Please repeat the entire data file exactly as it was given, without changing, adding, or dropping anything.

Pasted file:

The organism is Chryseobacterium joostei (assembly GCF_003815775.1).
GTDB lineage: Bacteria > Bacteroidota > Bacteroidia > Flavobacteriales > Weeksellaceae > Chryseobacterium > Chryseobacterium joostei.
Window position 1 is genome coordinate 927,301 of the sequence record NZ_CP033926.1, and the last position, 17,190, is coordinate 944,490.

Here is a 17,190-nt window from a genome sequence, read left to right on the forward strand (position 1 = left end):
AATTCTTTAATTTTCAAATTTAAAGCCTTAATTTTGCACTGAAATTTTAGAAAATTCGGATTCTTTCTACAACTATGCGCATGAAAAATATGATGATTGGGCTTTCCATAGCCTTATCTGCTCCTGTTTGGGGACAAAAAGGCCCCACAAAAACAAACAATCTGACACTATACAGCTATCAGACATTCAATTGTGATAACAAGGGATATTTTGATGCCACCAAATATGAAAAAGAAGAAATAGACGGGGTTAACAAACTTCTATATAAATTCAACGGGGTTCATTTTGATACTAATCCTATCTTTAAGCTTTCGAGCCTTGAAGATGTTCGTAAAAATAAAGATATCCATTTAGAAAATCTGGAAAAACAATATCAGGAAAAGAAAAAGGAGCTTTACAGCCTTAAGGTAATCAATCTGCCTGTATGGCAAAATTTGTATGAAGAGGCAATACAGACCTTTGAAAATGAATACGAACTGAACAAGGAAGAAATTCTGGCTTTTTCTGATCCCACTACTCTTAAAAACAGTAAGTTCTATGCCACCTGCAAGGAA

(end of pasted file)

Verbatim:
The organism is Chryseobacterium joostei (assembly GCF_003815775.1).
GTDB lineage: Bacteria > Bacteroidota > Bacteroidia > Flavobacteriales > Weeksellaceae > Chryseobacterium > Chryseobacterium joostei.
Window position 1 is genome coordinate 927,301 of the sequence record NZ_CP033926.1, and the last position, 17,190, is coordinate 944,490.

Here is a 17,190-nt window from a genome sequence, read left to right on the forward strand (position 1 = left end):
AATTCTTTAATTTTCAAATTTAAAGCCTTAATTTTGCACTGAAATTTTAGAAAATTCGGATTCTTTCTACAACTATGCGCATGAAAAATATGATGATTGGGCTTTCCATAGCCTTATCTGCTCCTGTTTGGGGACAAAAAGGCCCCACAAAAACAAACAATCTGACACTATACAGCTATCAGACATTCAATTGTGATAACAAGGGATATTTTGATGCCACCAAATATGAAAAAGAAGAAATAGACGGGGTTAACAAACTTCTATATAAATTCAACGGGGTTCATTTTGATACTAATCCTATCTTTAAGCTTTCGAGCCTTGAAGATGTTCGTAAAAATAAAGATATCCATTTAGAAAATCTGGAAAAACAATATCAGGAAAAGAAAAAGGAGCTTTACAGCCTTAAGGTAATCAATCTGCCTGTATGGCAAAATTTGTATGAAGAGGCAATACAGACCTTTGAAAATGAATACGAACTGAACAAGGAAGAAATTCTGGCTTTTTCTGATCCCACTACTCTTAAAAACAGTAAGTTCTATGCCACCTGCAAGGAA